Autism spectrum disorders, maternal characteristics and obstetric complications among singletons born in Alberta, Canada.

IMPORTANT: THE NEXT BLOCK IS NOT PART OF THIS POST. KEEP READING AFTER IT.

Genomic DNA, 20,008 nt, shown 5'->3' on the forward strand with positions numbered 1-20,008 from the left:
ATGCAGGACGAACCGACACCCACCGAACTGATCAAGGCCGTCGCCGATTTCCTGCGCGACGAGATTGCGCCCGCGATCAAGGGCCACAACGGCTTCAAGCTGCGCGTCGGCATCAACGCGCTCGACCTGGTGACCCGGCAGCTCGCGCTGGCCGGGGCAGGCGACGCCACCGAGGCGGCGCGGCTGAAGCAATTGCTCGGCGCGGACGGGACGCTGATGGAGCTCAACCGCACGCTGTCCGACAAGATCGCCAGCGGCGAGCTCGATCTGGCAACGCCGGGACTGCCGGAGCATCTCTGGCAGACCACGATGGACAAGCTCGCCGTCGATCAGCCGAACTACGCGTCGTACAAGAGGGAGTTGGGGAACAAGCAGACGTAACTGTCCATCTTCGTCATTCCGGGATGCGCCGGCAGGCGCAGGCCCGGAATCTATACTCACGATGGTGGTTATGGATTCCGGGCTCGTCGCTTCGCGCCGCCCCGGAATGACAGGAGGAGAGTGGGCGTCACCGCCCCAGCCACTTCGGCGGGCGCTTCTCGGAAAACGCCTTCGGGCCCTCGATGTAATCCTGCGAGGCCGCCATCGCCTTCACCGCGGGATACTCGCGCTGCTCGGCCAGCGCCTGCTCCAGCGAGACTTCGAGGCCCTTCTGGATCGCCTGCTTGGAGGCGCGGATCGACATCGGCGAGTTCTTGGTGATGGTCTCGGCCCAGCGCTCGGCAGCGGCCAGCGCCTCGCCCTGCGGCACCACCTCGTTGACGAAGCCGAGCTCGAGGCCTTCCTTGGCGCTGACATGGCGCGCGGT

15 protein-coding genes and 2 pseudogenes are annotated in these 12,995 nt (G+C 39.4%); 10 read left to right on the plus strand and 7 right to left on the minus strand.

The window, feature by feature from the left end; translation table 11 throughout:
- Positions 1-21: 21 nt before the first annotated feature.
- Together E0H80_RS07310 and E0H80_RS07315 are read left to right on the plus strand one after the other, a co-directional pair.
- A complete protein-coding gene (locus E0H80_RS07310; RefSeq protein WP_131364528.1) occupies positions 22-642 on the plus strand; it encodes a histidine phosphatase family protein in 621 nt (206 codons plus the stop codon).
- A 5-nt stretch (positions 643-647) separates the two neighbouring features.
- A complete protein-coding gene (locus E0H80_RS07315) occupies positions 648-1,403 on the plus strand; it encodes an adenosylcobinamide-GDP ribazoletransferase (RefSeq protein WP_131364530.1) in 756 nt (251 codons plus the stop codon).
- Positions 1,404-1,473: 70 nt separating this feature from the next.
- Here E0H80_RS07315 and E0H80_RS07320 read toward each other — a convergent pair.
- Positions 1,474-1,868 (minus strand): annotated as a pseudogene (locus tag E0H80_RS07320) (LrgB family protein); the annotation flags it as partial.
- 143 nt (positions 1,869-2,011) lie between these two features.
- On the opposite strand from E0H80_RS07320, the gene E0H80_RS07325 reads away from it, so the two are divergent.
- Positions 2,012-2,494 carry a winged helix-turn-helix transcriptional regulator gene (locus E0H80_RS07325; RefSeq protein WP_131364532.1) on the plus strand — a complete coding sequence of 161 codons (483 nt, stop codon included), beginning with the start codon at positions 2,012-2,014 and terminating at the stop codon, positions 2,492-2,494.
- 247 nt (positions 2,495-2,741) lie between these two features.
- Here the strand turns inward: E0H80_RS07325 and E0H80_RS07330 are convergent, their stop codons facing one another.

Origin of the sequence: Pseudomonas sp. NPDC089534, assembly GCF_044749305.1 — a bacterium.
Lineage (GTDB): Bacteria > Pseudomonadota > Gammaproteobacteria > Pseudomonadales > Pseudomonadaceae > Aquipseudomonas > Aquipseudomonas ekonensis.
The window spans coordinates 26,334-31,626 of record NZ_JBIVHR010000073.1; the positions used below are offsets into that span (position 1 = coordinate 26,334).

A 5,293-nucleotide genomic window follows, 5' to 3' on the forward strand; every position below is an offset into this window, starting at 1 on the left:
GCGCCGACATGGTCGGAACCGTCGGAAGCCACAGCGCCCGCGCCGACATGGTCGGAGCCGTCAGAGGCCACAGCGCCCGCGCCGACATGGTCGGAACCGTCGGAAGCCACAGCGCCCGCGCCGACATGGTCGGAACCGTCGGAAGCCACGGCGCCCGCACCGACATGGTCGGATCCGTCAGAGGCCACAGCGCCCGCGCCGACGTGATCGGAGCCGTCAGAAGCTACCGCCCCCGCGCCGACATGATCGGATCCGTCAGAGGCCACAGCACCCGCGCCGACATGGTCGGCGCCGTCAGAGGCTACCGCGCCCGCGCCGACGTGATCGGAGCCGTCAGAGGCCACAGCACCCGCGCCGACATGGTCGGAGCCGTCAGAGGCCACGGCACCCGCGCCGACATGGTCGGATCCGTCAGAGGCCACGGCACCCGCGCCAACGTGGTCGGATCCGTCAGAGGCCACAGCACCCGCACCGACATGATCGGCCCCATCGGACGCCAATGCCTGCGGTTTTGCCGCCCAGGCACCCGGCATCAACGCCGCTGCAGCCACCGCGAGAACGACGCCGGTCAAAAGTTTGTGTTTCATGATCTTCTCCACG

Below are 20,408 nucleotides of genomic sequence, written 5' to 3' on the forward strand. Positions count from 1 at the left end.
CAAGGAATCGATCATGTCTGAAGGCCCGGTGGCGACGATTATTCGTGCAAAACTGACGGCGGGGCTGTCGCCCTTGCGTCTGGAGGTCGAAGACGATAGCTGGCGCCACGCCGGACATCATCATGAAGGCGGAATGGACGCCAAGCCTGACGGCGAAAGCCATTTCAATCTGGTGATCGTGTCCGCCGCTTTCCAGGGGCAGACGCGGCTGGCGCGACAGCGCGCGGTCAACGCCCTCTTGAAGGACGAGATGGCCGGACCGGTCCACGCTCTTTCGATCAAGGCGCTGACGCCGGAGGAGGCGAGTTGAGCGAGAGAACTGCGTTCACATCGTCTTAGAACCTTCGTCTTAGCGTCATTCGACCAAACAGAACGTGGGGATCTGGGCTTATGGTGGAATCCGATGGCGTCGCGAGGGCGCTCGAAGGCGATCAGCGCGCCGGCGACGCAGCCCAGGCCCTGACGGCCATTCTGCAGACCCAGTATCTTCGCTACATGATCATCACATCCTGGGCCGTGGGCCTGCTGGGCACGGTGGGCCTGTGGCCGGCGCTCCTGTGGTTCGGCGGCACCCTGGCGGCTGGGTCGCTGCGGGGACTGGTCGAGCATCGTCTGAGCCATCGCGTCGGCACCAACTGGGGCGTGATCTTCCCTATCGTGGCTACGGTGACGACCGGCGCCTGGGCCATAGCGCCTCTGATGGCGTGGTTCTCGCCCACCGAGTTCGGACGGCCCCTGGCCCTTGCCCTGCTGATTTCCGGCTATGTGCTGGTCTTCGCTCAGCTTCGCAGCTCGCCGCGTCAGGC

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OBJECTIVE: To determine whether certain maternal characteristics and obstetric complications are associated with increased risk of autism spectrum disorders (ASD) in children. METHODS: Provincial delivery records identified the cohort of 218 890 singleton live births in Alberta, Canada,between January 1, 1998, and December 31, 2004. These were followed-up for ASD via ICD-9 diagnostic codes assigned by physician billing until March 31, 2008. Maternal and obstetric risk factors were also extracted from PDR. RESULTS: Prevalence and incidence of ASD in Alberta are in line with those reported elsewhere and suggest recent increases in rate of diagnosis and/or incidence. Boys have 5-fold higher prevalence than girls. The peak age of diagnosis occurs at age 3 years. Relative risk modelling indicates that the risk of ASD is elevated among children of older mothers and those who experience specific pregnancy and birth complications. CONCLUSION: Certain maternal characteristics and obstetric complications are associated with ASD in children. We identified lower rates of ASD and later age at diagnosis among children of Aboriginal mothers that requires further research.
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